the_bandersnatch wrote:Yes they will. Do you think they still actively support for, for example, Mozilla Firebird? IE3? Netscape Navigator?
I didn't expect N&A to be that pedantic, but you are right, of course. Obviously no browser will be supported literally forever.
But there is a huge difference between actively supporting every quirk and deliberately breaking browser support.
And I honestly thought we were talking (mostly) about IE5/6, not the prehistoric ones. (And, just for the record, I just installed Win95/IE3 to test whether it still works. Google does fine, Google Apps obviously not, but I doubt anyone would have expected something different here. Please don't force me to use even older ones, I don't have that much time and I doubt I could find my 3.1 discs.).
Adacore wrote:Unless your client base is asian, IE6 usage has dropped to pretty minimal levels now. You won't lose much business in the West by failing to support a browser that's no longer even supported by the company that made it in the first place.
Yes, well, obviously you wont lose billions of potential clients/users. It is your decision whether or not they are still important. But why would you deliberately break their browser, which was what was proposed and against which I argued?
Humorous personal anecdote: My previous employer with some few thousand employees finally updated to IE6 last year. But I would not expect that to be the standard.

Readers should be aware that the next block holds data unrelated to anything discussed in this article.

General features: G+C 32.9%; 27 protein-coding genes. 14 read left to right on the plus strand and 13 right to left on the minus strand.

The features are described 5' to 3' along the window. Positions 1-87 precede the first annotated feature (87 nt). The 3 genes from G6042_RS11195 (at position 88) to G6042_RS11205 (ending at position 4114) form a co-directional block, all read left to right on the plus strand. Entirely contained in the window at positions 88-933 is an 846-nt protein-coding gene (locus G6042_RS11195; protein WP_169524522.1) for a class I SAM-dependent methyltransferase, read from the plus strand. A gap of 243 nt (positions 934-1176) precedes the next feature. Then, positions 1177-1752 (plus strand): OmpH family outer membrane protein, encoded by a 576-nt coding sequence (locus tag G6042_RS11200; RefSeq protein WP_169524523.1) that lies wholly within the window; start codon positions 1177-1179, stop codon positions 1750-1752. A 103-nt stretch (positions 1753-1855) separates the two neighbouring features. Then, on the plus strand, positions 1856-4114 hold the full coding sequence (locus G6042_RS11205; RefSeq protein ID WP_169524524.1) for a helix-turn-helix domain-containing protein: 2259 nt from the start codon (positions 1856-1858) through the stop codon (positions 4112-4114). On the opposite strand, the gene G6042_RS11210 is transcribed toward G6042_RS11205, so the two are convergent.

achan1058 wrote:If your client is a diverse set, it isn't a bad idea. You won't lose much profit, and you cut development time not bothering to test for IE6. Obviously if your one and only corporate client uses IE6, you might want to rethink that. But are you or I or xkcd working for one corporate client? I would say probably not.
Sure, it is your money, not mine. Do whatever you feel you need to do. If you already have more than enough money/clients/user/fans/workload, don't worry about it.
I just truly find it baffling that someone would deliberately exclude potential clients/user just because they don't always use the latest software. You are there to make their work easier, not the other way around. For most people computer and software are nothing more than a tool (often a rather tedious one), not the goal.
Are you, by any chance, responsible for important business decisions?
achan1058 wrote:Did you not read the thread title and the OP?
Well, the thread start was about Google Apps, not Google The Whole Lot. What did you think we were talking about? I even made a point earlier about Google Apps following different rules, and why.